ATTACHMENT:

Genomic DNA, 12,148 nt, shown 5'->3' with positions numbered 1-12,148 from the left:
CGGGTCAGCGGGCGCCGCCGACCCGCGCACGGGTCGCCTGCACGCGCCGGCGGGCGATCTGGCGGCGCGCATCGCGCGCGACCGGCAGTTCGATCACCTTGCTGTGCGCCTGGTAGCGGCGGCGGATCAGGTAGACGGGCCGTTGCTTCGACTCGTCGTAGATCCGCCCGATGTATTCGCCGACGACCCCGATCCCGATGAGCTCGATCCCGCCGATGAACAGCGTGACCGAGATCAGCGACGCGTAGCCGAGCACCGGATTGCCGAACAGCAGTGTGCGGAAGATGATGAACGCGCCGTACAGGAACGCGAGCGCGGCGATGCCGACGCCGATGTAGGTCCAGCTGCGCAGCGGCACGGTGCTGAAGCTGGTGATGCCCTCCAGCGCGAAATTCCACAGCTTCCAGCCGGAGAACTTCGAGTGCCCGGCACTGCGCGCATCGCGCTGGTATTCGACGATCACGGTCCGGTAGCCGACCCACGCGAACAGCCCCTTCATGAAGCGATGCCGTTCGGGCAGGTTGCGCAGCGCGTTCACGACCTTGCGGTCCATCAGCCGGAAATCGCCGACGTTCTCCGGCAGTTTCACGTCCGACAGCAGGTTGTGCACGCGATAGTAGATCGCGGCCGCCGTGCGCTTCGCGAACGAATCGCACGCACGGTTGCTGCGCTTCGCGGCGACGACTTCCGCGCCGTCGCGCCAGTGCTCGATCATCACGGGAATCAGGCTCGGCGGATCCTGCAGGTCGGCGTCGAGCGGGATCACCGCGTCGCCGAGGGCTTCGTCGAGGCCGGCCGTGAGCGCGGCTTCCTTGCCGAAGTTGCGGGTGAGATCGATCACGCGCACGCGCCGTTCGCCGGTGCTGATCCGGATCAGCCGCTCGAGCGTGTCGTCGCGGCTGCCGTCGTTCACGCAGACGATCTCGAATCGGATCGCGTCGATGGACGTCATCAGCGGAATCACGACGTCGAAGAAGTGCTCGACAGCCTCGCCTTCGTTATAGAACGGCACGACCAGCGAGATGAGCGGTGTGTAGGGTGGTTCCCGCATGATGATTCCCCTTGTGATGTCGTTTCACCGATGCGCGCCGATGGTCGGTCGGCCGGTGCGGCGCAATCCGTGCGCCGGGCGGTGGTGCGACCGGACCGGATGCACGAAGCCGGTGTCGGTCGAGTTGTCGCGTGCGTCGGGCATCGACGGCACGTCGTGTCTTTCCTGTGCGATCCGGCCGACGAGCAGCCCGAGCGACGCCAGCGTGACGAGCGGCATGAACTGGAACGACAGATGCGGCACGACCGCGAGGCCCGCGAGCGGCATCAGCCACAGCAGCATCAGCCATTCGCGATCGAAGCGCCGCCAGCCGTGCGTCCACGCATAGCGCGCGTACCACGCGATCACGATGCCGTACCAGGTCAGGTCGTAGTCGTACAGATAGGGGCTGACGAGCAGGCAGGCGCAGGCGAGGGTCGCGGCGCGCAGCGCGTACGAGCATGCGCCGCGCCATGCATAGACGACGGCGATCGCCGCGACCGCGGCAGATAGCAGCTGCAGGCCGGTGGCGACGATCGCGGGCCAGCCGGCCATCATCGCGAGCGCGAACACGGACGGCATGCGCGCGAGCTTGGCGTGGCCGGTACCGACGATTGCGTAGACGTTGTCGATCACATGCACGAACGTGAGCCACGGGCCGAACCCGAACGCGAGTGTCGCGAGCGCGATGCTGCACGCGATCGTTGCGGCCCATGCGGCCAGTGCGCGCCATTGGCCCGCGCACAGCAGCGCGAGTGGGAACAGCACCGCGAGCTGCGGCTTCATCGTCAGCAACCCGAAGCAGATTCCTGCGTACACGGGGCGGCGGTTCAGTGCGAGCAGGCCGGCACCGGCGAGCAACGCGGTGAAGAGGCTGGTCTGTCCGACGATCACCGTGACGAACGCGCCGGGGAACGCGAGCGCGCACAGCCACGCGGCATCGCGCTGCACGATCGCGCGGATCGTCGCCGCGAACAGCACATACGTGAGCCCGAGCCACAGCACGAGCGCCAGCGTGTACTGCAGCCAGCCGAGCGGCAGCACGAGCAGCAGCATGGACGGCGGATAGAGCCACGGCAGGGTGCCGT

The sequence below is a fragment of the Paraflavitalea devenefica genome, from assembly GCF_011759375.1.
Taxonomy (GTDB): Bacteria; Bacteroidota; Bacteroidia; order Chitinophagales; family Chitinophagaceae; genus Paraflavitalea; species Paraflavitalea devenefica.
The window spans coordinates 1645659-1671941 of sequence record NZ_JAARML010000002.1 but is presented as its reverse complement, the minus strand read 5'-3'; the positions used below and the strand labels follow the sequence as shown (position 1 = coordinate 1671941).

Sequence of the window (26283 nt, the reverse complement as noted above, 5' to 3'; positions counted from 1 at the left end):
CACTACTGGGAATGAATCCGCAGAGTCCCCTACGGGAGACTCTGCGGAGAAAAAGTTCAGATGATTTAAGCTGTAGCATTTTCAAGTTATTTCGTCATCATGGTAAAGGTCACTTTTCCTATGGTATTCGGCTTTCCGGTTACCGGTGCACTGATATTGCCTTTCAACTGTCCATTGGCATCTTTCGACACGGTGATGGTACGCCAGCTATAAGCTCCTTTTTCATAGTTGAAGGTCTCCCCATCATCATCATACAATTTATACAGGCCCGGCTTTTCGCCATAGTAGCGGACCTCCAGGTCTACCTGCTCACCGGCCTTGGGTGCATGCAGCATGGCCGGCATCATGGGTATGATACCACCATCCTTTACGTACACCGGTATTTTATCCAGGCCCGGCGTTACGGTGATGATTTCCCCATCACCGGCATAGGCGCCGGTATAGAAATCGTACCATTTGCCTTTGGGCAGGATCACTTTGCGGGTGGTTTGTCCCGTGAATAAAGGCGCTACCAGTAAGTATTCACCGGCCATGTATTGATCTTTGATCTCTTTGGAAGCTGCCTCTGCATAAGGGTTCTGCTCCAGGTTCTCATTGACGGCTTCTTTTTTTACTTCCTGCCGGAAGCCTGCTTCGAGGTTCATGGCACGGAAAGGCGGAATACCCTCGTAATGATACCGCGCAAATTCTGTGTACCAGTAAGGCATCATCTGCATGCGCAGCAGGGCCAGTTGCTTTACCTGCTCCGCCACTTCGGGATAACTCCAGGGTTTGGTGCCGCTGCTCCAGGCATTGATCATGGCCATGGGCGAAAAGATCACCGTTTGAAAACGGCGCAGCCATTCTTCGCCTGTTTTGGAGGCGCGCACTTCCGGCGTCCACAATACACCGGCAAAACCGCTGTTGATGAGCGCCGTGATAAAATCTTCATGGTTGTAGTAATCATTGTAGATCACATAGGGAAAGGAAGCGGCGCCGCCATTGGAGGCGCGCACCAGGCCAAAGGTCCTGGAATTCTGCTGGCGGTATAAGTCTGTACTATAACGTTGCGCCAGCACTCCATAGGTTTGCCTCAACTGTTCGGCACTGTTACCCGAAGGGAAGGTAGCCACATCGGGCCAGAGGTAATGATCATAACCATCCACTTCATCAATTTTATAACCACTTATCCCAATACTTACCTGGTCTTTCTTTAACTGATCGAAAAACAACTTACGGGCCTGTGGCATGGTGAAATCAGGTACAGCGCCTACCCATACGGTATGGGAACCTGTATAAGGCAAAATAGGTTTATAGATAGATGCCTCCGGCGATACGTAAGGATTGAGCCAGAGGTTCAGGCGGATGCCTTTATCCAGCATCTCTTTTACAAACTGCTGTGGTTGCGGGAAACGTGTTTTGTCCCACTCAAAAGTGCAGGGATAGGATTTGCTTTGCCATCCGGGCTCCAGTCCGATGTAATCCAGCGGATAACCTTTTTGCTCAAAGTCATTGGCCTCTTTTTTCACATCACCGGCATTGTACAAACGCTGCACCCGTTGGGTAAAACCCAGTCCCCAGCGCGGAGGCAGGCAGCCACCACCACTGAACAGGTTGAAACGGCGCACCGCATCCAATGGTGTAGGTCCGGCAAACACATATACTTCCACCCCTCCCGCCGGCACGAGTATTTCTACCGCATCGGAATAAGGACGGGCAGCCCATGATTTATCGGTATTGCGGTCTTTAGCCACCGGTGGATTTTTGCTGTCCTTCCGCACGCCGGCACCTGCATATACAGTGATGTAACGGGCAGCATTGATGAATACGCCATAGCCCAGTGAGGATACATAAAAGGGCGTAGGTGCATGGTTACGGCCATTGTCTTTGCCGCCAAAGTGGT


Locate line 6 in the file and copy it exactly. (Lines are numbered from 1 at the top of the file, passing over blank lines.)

Sequence of the window (26283 nt, the reverse complement as noted above, 5' to 3'; positions counted from 1 at the left end):